Conflict of interest: declared (the declaration can be viewed on the Gut website at http://www.gutjnl.com/supplemental).

Supplementary Material

[Conflict of Interest]

Acknowledgements

We thank Zhen‐Yue Tong for providing CCN23. This work was supported by National Institutes of Health grant R01 AA12817 awarded to DRB.

Abbreviations

BSA - bovine serum albumin

CCN2 - connective tissue growth factor

ECM - extracellular matrix

FN - fibronectin

HSC - hepatic stellate cell

HSPG - heparan sulphate proteoglycan

MMPs - matrix metalloproteases

PSC - pancreatic stellate cell

TGF‐β - transforming growth factor β

Footnotes

Conflict of interest: declared (the declaration can be viewed on the Gut website at http://www.gutjnl.com/supplemental).

References

1. Brigstock D R. The connective tissue growth factor/cysteine‐rich 61/nephroblastoma overexpressed (CCN) family. Endocr Rev 1999. 20189–206.206 [PubMed]
2. Lau L F, Lam S C. The CCN family of angiogenic regulators: the integrin connection. Exp Cell Res 1999. 24844–57.57 [PubMed]
3. Rachfal A W, Brigstock D R. Structural and functional properties of CCN proteins. Vitam Horm 2005. 7069–103.103 [PubMed]
4. Saluja A K, Bhagat L. Pathophysiology of alcohol‐induced pancreatic injury. Pancreas 2003. 27327–331.331 [PubMed]
5. di Mola F F, Friess H, Martignoni M E. et al Connective tissue growth factor is a regulator for fibrosis in human chronic pancreatitis. Ann Surg 1999. 23063–71.71 [PMC free article] [PubMed]
6. di Mola F F, Friess H, Riesle E. et al Connective tissue growth factor is involved in pancreatic repair and tissue remodeling in human and rat acute necrotizing pancreatitis. Ann Surg 2002. 23560–67.67 [PMC free article] [PubMed]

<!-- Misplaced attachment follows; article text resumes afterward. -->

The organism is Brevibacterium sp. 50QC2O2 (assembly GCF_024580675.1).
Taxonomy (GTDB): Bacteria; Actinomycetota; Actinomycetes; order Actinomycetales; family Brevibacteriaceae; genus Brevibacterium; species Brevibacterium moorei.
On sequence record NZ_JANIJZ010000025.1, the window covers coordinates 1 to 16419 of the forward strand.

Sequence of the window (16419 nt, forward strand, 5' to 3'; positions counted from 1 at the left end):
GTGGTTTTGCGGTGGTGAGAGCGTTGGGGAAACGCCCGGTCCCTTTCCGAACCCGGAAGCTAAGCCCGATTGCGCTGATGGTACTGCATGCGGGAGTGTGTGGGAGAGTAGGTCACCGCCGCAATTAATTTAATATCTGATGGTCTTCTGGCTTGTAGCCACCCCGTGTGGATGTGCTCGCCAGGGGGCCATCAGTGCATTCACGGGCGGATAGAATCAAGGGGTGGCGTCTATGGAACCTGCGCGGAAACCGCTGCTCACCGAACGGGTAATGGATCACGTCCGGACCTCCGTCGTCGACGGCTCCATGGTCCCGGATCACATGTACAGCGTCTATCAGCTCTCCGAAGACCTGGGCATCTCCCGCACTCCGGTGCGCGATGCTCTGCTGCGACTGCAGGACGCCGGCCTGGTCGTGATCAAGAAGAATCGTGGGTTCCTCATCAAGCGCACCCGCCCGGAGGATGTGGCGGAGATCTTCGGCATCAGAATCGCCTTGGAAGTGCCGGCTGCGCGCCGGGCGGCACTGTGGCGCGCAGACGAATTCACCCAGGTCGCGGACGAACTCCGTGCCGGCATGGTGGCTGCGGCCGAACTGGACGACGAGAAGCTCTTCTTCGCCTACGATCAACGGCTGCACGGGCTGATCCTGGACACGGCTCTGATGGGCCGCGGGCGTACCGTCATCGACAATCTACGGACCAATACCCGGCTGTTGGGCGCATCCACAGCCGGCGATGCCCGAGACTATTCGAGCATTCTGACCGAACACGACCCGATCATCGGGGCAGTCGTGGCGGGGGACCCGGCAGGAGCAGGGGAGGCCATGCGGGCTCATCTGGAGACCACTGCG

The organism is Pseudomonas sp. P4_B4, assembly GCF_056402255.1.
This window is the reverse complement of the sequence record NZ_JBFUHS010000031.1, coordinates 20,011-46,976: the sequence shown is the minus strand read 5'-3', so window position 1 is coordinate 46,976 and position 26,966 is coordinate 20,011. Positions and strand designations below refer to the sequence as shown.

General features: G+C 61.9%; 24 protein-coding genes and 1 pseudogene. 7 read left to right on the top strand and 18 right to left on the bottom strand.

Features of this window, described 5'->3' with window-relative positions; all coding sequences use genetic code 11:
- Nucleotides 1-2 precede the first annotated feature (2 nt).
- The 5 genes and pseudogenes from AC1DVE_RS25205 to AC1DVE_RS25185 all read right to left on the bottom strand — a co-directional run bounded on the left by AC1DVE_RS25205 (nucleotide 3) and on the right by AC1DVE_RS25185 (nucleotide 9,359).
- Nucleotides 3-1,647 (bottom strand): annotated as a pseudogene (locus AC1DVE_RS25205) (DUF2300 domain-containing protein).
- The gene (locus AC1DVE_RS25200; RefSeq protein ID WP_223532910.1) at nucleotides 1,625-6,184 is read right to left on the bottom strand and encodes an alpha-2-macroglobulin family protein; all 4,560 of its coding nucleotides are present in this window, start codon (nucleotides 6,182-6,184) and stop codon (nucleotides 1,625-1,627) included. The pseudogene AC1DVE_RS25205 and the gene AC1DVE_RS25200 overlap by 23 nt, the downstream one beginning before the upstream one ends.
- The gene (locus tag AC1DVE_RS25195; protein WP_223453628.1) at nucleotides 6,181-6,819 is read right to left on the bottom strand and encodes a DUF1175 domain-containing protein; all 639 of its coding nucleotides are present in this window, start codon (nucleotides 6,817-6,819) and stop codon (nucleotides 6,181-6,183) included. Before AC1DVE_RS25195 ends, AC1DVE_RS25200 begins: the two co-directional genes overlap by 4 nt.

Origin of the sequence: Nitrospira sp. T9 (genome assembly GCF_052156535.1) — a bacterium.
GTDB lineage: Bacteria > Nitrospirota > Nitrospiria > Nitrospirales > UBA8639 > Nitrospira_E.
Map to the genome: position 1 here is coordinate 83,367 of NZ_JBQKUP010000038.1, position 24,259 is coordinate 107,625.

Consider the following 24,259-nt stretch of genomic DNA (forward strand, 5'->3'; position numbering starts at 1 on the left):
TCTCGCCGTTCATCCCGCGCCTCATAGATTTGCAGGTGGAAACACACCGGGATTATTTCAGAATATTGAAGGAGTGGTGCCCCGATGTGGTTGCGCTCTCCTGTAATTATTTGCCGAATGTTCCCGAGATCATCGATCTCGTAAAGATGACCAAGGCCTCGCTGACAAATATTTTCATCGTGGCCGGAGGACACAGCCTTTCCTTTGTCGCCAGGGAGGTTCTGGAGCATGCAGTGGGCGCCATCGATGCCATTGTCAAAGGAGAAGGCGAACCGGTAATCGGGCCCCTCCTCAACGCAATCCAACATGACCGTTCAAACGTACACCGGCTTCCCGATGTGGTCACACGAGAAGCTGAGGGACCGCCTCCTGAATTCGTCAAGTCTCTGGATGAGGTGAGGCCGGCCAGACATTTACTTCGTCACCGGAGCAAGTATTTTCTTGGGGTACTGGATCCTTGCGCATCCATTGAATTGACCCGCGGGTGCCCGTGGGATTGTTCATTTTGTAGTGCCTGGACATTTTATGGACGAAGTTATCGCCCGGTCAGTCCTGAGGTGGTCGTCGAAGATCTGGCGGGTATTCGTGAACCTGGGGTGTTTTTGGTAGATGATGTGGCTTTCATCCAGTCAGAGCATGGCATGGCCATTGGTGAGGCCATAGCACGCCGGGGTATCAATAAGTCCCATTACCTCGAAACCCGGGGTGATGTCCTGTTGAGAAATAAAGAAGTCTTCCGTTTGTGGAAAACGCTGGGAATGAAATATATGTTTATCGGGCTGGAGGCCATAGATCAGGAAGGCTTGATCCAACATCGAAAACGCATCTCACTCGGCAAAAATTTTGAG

7. di Mola F F, Di Sebastiano P, Gardini A. et al Expression of connective tissue growth factor (CTGF) in pancreatic cancer. Tumori 2003. 8958–59.59 [PubMed]
8. Wenger C, Ellenrieder V, Alber B. et al Expression and differential regulation of connective tissue growth factor in pancreatic cancer cells. Oncogene 1999. 181073–1080.1080 [PubMed]
9. Hartel M, Di Mola F F, Gardini A. et al Desmoplastic reaction influences pancreatic cancer growth behavior. World J Surg 2004. 28818–825.825 [PubMed]
10. Apte M V, Haber P S, Applegate T L. et al Periacinar stellate shaped cells in rat pancreas: identification, isolation, and culture. Gut 1998. 43128–133.133 [PMC free article] [PubMed]
11. Schneider E, Schmid‐Kotsas A, Zhao J. et al Identification of mediators stimulating proliferation and matrix synthesis of rat pancreatic stellate cells. Am J Physiol Cell Physiol 2001. 281C532–C543.C543 [PubMed]
12. Apte M V, Wilson J S. Stellate cell activation in alcoholic pancreatitis. Pancreas 2003. 27316–320.320 [PubMed]
13. Gao R, Brigstock D R. Connective tissue growth factor (CCN2) in rat pancreatic stellate cell function: Integrin α5β1 as a novel CCN2 receptor. Gastroenterology 2005. 1291019–1030.1030 [PubMed]
14. Ball D K, Moussad E E, Rageh M A. et al Establishment of a recombinant expression system for connective tissue growth factor (CTGF) that models CTGF processing in utero. Reproduction 2003. 125271–284.284 [PubMed]
15. Ball D K, Rachfal A W, Kemper S A. et al The heparin‐binding 10 kDa fragment of connective tissue growth factor (CTGF) containing module 4 alone stimulates cell adhesion. J Endocrinol 2003. 176R1–R7.R7 [PubMed]
16. Brigstock D R, Steffen C L, Kim G Y. et al Purification and characterization of novel heparin‐binding growth factors in uterine secretory fluids. Identification as heparin‐ regulated Mr 10,000 forms of connective tissue growth factor. J Biol Chem 1997. 27220275–20282.20282 [PubMed]